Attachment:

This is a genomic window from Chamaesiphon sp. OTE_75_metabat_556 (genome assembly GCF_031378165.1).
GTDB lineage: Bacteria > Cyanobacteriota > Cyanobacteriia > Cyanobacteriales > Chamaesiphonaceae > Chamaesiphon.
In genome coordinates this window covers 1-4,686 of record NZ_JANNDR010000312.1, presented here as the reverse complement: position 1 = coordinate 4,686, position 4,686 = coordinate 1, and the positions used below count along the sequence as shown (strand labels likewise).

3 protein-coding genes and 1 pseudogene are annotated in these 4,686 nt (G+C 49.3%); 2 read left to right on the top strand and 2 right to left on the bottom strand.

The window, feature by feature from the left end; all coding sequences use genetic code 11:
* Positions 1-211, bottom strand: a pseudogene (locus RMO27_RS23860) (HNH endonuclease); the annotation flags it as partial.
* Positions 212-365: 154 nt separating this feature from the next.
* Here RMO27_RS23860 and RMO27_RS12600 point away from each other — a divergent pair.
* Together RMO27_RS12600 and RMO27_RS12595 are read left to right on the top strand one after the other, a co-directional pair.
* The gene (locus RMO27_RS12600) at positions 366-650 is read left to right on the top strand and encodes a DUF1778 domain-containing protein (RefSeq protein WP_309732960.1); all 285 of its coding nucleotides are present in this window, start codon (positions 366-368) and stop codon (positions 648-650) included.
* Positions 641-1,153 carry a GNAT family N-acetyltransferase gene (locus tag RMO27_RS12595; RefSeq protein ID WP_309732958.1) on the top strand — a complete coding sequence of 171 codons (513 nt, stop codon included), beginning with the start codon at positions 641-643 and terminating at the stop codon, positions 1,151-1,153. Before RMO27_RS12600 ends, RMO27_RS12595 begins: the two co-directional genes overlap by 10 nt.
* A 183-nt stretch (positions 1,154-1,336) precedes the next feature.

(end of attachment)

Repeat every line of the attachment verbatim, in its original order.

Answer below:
This is a genomic window from Chamaesiphon sp. OTE_75_metabat_556 (genome assembly GCF_031378165.1).
GTDB lineage: Bacteria > Cyanobacteriota > Cyanobacteriia > Cyanobacteriales > Chamaesiphonaceae > Chamaesiphon.
In genome coordinates this window covers 1-4,686 of record NZ_JANNDR010000312.1, presented here as the reverse complement: position 1 = coordinate 4,686, position 4,686 = coordinate 1, and the positions used below count along the sequence as shown (strand labels likewise).

3 protein-coding genes and 1 pseudogene are annotated in these 4,686 nt (G+C 49.3%); 2 read left to right on the top strand and 2 right to left on the bottom strand.

The window, feature by feature from the left end; all coding sequences use genetic code 11:
* Positions 1-211, bottom strand: a pseudogene (locus RMO27_RS23860) (HNH endonuclease); the annotation flags it as partial.
* Positions 212-365: 154 nt separating this feature from the next.
* Here RMO27_RS23860 and RMO27_RS12600 point away from each other — a divergent pair.
* Together RMO27_RS12600 and RMO27_RS12595 are read left to right on the top strand one after the other, a co-directional pair.
* The gene (locus RMO27_RS12600) at positions 366-650 is read left to right on the top strand and encodes a DUF1778 domain-containing protein (RefSeq protein WP_309732960.1); all 285 of its coding nucleotides are present in this window, start codon (positions 366-368) and stop codon (positions 648-650) included.
* Positions 641-1,153 carry a GNAT family N-acetyltransferase gene (locus tag RMO27_RS12595; RefSeq protein ID WP_309732958.1) on the top strand — a complete coding sequence of 171 codons (513 nt, stop codon included), beginning with the start codon at positions 641-643 and terminating at the stop codon, positions 1,151-1,153. Before RMO27_RS12600 ends, RMO27_RS12595 begins: the two co-directional genes overlap by 10 nt.
* A 183-nt stretch (positions 1,154-1,336) precedes the next feature.